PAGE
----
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Opportunities and challenges for the pursuit of sustainability under globalization: A study from Costa Rica Open Access

Descriptions

Other title
Subject/Keyword
Rural livelihoods
Forest transition
Forest recovery
Policy transfer
Environmental policy
Qualitative research methodology
Costa Rica
Sustainability
Tropical dry forest
Land use management
Globalization
Type of item
Thesis
Degree grantor
University of Alberta
Author or creator
McLennan, Blythe
Supervisor and department
Theresa Garvin (Department of Earth and Atmospheric Sciences)
Arturo Sanchez-Azofeifa (Department of Earth and Atmospheric Sciences)
Examining committee member and department
Debra Davidson (Department of Rural Economy)
Robert Summers (Department of Earth and Atmospheric Sciences)
John Brohman (Department of Geography, Simon Fraser University)
Tara McGee (Department of Earth and Atmospheric Sciences)
Department
Department of Earth and Atmospheric Sciences
Specialization

Date accepted
2009-07-16T16:14:59Z
Graduation date
2009-11
Degree
Doctor of Philosophy
Degree level
Doctoral
Abstract
Globalization and human-domination of the globe have increased the complexity, scope and pace of human-environment interactions in ways that have fundamentally reconfigured the opportunities and challenges for sustainability. As a result, what society needs from science has shifted. Society and scientists alike now call for new ways of doing science that can support decision-makers to confront the complexity and uncertainty of sustainability in today’s more globalized world. The research presented in this thesis contributes to answering this call. The goal of the research was to examine complexities in how globalization shapes the opportunities and challenges for pursuing sustainability. It was conducted in a region of the world where human-environment interactions have been fundamentally transformed by globalization: Latin America. The research used a two-tiered, qualitative case study approach to examine environmental policy-making in Costa Rica and land-use management in Costa Rica’s dry North West. It had three specific objectives: 1. To analyze how environmental policy-making in Costa Rica was influenced by the transfer of policy ideas between the international and Costa Rican political systems; 2. To trial a novel methodology for conducting qualitative land-use research that can support natural resource managers to pursue sustainability while maintaining a high level of scientific credibility; and, 3. To examine the specific processes of forest recovery and rural livelihood change in Costa Rica’s dry North West, and their implications for sustainability and forest management. This research makes three key contributions to our understanding of interactions between globalization, sustainability and complex social-ecological systems. First, it counters a tendency towards oversimplification in both theories and solutions for sustainability. It shows that neither generalized large-scale theories nor single blueprint solutions are adequate on their own to address the complex reality of environmental policy-making and land-use management in Costa Rica today. Second, it demonstrates how the potential of qualitative research to support natural resource managers can be more fully realized through methodological innovation. Third, it reveals important ways that environmental policy-makers and natural resource managers can avoid the pitfalls of oversimplification to more directly confront the complexities of pursuing sustainability under globalization.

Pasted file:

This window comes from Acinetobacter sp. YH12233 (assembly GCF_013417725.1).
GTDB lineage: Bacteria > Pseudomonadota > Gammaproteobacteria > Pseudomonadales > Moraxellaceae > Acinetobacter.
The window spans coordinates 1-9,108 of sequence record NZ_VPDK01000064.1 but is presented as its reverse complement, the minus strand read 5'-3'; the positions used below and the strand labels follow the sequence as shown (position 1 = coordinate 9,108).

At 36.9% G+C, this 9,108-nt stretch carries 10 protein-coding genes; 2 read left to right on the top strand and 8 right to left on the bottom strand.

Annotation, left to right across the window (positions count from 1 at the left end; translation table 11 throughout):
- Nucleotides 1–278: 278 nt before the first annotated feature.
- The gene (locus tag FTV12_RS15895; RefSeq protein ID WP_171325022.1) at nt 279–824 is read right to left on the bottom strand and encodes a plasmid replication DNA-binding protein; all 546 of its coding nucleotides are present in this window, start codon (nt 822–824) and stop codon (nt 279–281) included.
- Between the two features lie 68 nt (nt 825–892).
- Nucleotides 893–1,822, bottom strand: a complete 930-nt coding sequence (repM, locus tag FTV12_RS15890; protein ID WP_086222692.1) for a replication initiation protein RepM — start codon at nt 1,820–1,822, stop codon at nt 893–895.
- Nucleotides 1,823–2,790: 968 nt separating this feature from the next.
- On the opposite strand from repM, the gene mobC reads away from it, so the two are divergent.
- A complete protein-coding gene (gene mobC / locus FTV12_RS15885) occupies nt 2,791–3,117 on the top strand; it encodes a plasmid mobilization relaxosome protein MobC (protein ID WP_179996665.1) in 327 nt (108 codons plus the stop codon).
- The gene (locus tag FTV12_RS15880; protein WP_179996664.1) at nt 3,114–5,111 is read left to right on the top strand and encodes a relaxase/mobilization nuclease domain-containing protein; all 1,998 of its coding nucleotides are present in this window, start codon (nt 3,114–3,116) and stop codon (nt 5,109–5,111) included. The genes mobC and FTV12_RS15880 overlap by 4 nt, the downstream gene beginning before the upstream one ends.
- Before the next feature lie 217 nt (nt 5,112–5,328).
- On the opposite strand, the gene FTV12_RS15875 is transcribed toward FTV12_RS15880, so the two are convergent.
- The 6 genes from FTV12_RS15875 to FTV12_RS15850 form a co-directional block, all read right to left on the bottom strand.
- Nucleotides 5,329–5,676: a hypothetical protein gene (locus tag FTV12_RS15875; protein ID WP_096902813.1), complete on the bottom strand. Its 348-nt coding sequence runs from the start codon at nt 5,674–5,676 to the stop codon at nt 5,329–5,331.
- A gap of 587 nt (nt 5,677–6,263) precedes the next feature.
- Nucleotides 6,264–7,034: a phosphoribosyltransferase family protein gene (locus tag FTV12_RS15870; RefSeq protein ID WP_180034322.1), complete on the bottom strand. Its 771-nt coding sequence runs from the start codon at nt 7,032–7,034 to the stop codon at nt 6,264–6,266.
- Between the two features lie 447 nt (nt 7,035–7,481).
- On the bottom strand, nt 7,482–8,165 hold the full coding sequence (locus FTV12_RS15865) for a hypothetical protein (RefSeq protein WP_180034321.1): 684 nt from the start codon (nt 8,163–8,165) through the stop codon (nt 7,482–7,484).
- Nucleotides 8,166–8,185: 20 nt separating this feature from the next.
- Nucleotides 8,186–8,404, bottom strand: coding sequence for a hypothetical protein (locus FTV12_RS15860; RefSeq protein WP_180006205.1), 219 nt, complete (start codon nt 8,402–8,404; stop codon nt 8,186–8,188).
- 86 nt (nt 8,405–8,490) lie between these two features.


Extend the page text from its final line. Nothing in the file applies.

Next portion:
Language
English
DOI
doi:10.7939/R3N94C
Rights
License granted by Blythe McLennan (blythe.mclennan@ualberta.ca) on 2009-07-14T20:22:54Z (GMT): Permission is hereby granted to the University of Alberta Libraries to reproduce single copies of this thesis and to lend or sell such copies for private, scholarly or scientific research purposes only. Where the thesis is converted to, or otherwise made available in digital form, the University of Alberta will advise potential users of the thesis of the above terms. The author reserves all other publication and other rights in association with the copyright in the thesis, and except as herein provided, neither the thesis nor any substantial portion thereof may be printed or otherwise reproduced in any material form whatsoever without the author's prior written permission.
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File title: University of Alberta
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